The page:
FAIRBANKS - Willie Hensley said this morning that Alaska, particularly its energy-starved rural communities, should think about bracing for tough times.
Oil development and federal financial aid have left Alaska with great per capita wealth. They've declined in recent years, and Hensley, an icon in modern Alaska Native history, told an energy conference that Alaskans should "reconfigure our value system" to escape from dependence on aid and major development projects.
Such federal support, Hensley told roughly 400 people at the downtown Westmark Fairbanks Hotel, once meant major subsidies for power plants so villages could electrify their homes and public buildings. But Hensley said he expects Alaska may need to rely more on ingenuity and resourcefulness if it expects future improvements to the quality of life here.
"It has been nothing short of phenomenal to see the kinds of programs and services and facilities and infrastructure that we now enjoy," Hensley said. "The big question is, is it sustainable?"
Hensley's comments helped open a three-day conference on rural energy issues. The state Energy Authority and university-based Center for Energy and Power organized the conference. Gwen Holdmann, who directs the energy center, said memories of a two-year-old
spike in energy prices seems to remain fresh in public memory given the strong interest in the conference, which is held every 18 months somewhere in the state.
Holdmann said the conference aims to "bring different people together with different skill sets" to share lessons learned from energy research and development around the state.
Public concern over rural Alaska's energy costs, which tower over average costs across the United States, spiked with the prices of oil and natural gas two years ago.
While the spotlight has since dimmed, interest in this week's conference appeared strong: The energy center said roughly 450 people have registered for the conference, close to the last conference, which was held in Anchorage. It estimated roughly 95 communities have specialists - power plant operators, for example, or public decision-makers - or other residents in attendance.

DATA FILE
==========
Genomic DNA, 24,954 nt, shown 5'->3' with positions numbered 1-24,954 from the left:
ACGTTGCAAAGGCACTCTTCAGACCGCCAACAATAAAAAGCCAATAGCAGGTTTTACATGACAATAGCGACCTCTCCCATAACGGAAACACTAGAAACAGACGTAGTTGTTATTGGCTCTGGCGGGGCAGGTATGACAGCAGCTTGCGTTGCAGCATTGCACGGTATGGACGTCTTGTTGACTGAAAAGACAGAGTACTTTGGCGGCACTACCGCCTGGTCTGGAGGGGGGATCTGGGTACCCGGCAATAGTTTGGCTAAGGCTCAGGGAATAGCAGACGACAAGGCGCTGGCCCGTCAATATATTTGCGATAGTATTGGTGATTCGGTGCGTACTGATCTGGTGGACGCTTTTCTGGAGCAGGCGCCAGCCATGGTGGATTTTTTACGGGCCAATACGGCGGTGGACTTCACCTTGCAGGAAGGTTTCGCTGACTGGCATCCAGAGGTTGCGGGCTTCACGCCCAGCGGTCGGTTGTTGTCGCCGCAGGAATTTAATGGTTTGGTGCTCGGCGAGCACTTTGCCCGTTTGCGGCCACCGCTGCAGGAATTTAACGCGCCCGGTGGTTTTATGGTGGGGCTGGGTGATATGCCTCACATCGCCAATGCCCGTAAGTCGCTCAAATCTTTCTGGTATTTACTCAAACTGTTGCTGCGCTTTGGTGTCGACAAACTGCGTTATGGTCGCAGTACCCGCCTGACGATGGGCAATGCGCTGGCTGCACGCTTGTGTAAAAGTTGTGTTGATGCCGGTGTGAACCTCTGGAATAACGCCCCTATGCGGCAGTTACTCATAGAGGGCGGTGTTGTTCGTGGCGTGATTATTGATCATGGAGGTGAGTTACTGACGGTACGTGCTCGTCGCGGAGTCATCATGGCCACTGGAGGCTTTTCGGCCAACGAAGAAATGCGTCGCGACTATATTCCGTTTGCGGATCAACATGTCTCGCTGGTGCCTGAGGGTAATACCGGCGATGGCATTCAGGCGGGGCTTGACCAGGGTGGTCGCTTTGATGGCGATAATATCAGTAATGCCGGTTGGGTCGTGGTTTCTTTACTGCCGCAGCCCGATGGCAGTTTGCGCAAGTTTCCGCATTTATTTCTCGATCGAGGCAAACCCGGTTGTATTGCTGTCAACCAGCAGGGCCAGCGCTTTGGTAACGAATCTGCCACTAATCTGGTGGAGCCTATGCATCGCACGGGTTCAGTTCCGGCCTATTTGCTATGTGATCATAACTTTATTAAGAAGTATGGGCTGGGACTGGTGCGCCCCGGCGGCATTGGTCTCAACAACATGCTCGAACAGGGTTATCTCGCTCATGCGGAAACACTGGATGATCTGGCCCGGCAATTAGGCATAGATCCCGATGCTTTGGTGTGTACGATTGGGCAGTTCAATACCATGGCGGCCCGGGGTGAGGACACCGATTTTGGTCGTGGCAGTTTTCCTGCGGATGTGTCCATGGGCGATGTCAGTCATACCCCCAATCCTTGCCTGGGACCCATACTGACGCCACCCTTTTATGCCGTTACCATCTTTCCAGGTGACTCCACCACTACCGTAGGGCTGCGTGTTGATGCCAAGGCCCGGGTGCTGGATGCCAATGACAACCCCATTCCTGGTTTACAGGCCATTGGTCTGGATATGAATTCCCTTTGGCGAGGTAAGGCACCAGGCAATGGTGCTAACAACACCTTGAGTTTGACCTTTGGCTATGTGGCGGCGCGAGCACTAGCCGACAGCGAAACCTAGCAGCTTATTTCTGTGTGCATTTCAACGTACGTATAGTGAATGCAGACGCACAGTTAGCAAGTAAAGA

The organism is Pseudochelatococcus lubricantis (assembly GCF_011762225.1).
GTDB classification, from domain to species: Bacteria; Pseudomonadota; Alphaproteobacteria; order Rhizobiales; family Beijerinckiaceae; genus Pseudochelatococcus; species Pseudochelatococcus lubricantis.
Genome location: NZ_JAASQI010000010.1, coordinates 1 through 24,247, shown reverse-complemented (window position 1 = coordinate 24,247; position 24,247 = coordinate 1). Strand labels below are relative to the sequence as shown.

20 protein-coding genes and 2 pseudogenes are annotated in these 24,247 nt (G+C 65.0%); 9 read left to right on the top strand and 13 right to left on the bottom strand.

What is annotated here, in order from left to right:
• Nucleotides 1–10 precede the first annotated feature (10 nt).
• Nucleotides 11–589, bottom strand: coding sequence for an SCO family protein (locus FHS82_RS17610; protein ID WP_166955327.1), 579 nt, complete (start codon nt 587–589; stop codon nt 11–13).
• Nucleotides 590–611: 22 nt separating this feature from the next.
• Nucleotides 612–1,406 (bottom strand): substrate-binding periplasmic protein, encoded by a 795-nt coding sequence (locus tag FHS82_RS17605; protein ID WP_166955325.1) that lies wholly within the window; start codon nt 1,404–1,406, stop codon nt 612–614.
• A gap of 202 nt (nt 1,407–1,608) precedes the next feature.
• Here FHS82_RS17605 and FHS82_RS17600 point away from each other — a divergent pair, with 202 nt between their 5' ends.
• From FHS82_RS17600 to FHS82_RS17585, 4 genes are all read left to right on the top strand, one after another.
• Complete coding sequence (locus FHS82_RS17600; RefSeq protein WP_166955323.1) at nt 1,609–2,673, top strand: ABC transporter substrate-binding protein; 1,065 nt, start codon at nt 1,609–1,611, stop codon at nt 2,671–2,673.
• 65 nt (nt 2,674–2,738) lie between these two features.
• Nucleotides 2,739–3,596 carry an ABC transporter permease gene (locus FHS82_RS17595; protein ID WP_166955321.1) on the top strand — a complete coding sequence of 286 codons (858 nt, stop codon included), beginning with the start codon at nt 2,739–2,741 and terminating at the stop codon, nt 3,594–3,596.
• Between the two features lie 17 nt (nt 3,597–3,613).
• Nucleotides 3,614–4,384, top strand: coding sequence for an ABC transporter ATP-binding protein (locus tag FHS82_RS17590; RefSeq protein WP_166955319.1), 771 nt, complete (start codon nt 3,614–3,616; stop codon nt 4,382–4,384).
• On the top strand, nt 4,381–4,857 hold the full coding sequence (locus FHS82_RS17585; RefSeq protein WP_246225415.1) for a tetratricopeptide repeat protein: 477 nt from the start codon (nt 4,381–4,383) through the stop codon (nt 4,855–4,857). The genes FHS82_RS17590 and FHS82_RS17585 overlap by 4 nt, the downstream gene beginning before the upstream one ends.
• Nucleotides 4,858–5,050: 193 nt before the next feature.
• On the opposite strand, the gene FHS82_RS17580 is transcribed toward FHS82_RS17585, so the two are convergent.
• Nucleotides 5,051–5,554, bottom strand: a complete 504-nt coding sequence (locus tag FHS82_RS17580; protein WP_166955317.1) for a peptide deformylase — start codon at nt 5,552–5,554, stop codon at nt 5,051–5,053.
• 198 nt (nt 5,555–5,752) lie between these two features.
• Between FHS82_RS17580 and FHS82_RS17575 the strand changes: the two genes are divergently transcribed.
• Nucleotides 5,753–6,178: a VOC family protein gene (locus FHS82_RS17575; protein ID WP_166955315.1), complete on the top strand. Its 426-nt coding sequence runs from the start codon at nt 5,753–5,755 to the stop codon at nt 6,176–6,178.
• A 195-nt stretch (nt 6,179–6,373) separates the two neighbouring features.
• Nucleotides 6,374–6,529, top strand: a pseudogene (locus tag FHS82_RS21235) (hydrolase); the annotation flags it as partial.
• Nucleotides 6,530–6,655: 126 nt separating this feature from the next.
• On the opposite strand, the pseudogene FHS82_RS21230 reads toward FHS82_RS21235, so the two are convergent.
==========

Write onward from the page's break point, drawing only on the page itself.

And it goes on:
Gene Therriault, a top energy aide to Gov. Sean Parnell, and key state policy makers will address the conference at 9 a.m. Wednesday morning following an 8:30 address by UAF Chancellor Brian Rogers.
Hensley, as are Therriault and Rogers, is himself a former lawmaker and has also served as state commerce commissioner. An Inupiaq from Kotzebue who played a central role as Native leaders pushed for huge settlements in land claim cases, Hensley said Tuesday that rural communities have changed with the times.
But Hensley said the cost of rural Alaska's energy, which has grown higher relative to more "powerful" urban areas, has become a political hot potato. He subtly challenged lawmakers to address the long-term needs of communities outside the road system.
"Political power and energy are obviously linked," Hensley said. "I worry because we don't look to far ahead. Our political system is geared to look, sort of, a year or two down the road."